Interview: Sally Beamish on Hagar in the Wilderness

sally beamish

First published in The Herald on 2 October, 2013

St Andrew’s Voices hasn’t even turned two yet, but already the ambitious Fife festival is staging an opera. True, it’s only half-an-hour and involves a cast of three, but it’s a Scottish premiere of a new work by one of Scotland’s leading composers, and it has the makings of a compelling, challenging drama.

The opera in question is Hagar in the Wilderness: words by Clara Glynn, music by Sally Beamish. It was written as a companion piece for Curlew River, one of Benjamin Britten’s church parables. The subject matter is similarly religious: it’s the Old Testament tale of Abraham’s servant Hagar, who carries Abraham’s child because he thinks his wife Sarah is too old to conceive, then is cast out when Sarah miraculously becomes pregnant.

Beamish is quick to emphasise the story’s universal and contemporary resonances. “It’s about the displacement of people, the dispossessed,” she says. “The story is in both the bible and in the Koran. It’s also about being a mother: Hagar can’t bare to watch her child die and so walks away instead – I think that cruel dilemma really spoke to Clara.”

The libretto came first, as it often does, and when Glynn handed Beamish a draft the music sprang up fast. She was supposed to be on holiday in the south of France, but spent the week composing. Beamish says she wanted to work with Clara because “she’s really direct, which is important in opera. Her language is always clear, and she’s used to working on screenplays and radio dramas so she’s got a real sense of how dramatic trajectory works in short spans.”

She says the libretto tells the story simply. “Sometimes it’s quite startling in its starkness. It’s very raw. Even though the language is very direct, it’s also very lyrical and poetic.” She quotes a line: The world was knocked off course by his fat little fist. “The idea of this little baby’s fist knocking the whole of Abraham’s life off course – I think it’s beautifully put.”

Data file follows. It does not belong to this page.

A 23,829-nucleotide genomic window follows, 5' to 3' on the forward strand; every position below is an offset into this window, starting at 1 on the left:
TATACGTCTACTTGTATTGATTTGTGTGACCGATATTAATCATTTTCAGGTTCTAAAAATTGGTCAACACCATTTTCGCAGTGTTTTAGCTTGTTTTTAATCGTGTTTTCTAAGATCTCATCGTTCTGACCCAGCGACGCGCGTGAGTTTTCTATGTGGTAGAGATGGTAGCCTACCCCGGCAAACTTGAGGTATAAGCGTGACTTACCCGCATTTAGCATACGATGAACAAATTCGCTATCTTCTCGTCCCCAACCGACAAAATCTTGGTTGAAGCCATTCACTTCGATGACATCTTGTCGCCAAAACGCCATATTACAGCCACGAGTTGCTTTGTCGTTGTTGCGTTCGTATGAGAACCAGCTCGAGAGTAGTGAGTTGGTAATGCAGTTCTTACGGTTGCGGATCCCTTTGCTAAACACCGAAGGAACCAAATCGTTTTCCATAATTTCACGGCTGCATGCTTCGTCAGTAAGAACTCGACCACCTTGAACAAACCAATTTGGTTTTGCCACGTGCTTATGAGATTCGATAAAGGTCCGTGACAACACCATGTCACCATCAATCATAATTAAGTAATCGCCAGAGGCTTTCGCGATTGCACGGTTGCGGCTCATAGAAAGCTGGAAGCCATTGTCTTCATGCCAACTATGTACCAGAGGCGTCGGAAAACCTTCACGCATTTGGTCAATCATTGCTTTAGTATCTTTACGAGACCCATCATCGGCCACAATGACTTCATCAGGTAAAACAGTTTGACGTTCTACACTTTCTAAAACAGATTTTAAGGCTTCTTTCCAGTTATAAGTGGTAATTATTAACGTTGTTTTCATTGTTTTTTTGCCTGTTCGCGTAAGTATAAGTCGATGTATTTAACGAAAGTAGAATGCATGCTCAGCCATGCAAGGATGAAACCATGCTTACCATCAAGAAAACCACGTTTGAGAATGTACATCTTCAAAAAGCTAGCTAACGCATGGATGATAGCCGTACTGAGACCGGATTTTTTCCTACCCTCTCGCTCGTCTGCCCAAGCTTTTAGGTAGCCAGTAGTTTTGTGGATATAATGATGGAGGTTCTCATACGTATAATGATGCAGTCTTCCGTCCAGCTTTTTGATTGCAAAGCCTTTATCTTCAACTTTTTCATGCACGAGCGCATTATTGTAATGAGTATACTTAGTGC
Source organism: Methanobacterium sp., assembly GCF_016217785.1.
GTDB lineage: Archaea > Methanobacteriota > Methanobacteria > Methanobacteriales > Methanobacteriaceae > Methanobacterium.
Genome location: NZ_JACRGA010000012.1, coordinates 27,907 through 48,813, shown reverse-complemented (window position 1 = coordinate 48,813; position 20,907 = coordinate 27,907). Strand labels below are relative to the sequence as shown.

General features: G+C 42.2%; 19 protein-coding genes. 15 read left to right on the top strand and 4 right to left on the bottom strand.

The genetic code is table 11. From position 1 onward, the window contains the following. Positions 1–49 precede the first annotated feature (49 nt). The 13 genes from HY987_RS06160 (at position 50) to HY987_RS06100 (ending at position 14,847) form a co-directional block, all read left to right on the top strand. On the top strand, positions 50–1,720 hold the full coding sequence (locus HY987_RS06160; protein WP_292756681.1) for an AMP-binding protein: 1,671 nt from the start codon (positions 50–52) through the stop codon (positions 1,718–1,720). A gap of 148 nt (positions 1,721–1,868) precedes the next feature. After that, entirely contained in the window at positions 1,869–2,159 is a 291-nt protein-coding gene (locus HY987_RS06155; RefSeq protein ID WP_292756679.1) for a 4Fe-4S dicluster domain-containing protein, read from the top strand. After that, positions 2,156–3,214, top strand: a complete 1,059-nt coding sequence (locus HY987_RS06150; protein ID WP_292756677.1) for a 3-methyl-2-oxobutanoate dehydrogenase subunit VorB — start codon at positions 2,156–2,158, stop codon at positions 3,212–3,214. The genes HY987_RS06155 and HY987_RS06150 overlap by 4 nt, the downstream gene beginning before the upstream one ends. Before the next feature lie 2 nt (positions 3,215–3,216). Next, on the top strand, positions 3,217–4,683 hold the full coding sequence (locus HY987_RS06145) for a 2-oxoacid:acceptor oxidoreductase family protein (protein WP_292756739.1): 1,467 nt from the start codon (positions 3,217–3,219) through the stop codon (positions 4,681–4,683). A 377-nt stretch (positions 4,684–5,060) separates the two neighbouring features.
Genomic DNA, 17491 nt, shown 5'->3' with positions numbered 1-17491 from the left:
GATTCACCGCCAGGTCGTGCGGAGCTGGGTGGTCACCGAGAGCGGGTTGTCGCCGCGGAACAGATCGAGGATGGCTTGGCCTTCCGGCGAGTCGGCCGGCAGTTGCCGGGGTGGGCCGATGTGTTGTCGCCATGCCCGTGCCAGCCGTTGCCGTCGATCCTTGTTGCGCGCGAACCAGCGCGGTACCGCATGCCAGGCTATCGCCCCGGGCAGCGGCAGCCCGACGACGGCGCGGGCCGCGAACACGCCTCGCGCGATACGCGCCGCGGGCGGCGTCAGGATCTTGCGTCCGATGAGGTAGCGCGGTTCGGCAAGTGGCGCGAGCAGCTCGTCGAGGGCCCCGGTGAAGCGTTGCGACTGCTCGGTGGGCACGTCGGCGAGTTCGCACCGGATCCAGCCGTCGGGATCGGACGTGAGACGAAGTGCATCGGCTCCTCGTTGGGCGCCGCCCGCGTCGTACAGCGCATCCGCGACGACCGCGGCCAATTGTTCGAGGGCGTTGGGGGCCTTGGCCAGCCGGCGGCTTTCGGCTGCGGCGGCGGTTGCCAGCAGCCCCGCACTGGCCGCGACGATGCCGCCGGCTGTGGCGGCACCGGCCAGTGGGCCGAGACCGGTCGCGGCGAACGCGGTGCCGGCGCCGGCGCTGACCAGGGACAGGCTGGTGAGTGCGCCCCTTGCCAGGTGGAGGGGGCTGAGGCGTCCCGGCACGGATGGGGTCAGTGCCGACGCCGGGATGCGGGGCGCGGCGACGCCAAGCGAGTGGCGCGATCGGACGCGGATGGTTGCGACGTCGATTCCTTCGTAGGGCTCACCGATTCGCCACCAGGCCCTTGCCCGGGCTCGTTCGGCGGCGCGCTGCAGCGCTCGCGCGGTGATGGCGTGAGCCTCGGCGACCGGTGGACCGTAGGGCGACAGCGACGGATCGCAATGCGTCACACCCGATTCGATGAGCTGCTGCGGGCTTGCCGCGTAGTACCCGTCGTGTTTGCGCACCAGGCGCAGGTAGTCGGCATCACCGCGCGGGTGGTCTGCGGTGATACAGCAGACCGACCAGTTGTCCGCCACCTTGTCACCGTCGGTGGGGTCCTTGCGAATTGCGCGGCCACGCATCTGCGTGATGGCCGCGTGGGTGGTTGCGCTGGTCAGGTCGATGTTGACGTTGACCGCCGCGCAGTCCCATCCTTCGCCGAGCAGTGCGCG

The relationship between Hagar and Abraham is an essential part of the opera; the moment when he asks her to leave is the crux. “After that there becomes a very bitter sense of unfairness: she says ‘children are dying everywhere, so why am I surprised that God does nothing?’” Occasionally Glynn quotes directly from the bible, such as the line, “there’s a time and a season for everything”. But mostly, says Beamish, “the language and the setting language are very now”.

I ask how much Britten’s soundworld was in her mind when she was composing the opera. She’s taken on some of the orchestration from Curlew River (flute, harp, viola, bass, percussion) but says that if anything she was more informed by certain French repertoire for flute, harp and viola. “I’ve been working a lot with Debussy recently – I’ve just made an arrangement of La mer for piano trio – so I was conscious of creating French lines without much to play with. Plus I was in the south of France when I was writing it, so maybe that crept in too…”

In general she describes the score as clear, open and spare, and says she’s left plenty of space for the vocal lines to come out. “So often you come out of a new opera and you’re not quite sure what it’s about, but you don’t want to ask because you think it must be you. I was keen to avoid that! It’s important in opera that the audience really wants to know what happens next. ”

Generally Beamish is as busy as ever, churning out high-profile commissions at a rate of knots. Flodden, a 25-minute work for the Scottish Chamber Orchestra that marked the 500th anniversary of the battle, was premiered last month. She’s writing a ballet for Birmingham Royal Ballet, and a full oratorio (orchestra, choir and soloists) with a text by Andrew Motion that premieres at the Barbican next November to commemorate the WWI centenary. “I keep being asked to do pieces about war,” she laughs. “I’m a Quaker; it’s a bit strange!”

Or perhaps it’s not so strange. Just as Britten, a pacifist, was commissioned to write music for the opening of Coventry Cathedral (he produced the troubled War Requiem), Beamish has a capacity to communicate her convictions with devastating directness. There blazing pathos in Flodden, and it sounds as though there’s deep compassion in her retelling of Hagar’s story.

St Andrew’s Voices runs Thursday until Sunday; Hagar in the Wilderness in on Friday. The Scottish Chamber Orchestra perform Flodden in Edinburgh on October 24 and Glasgow on October 25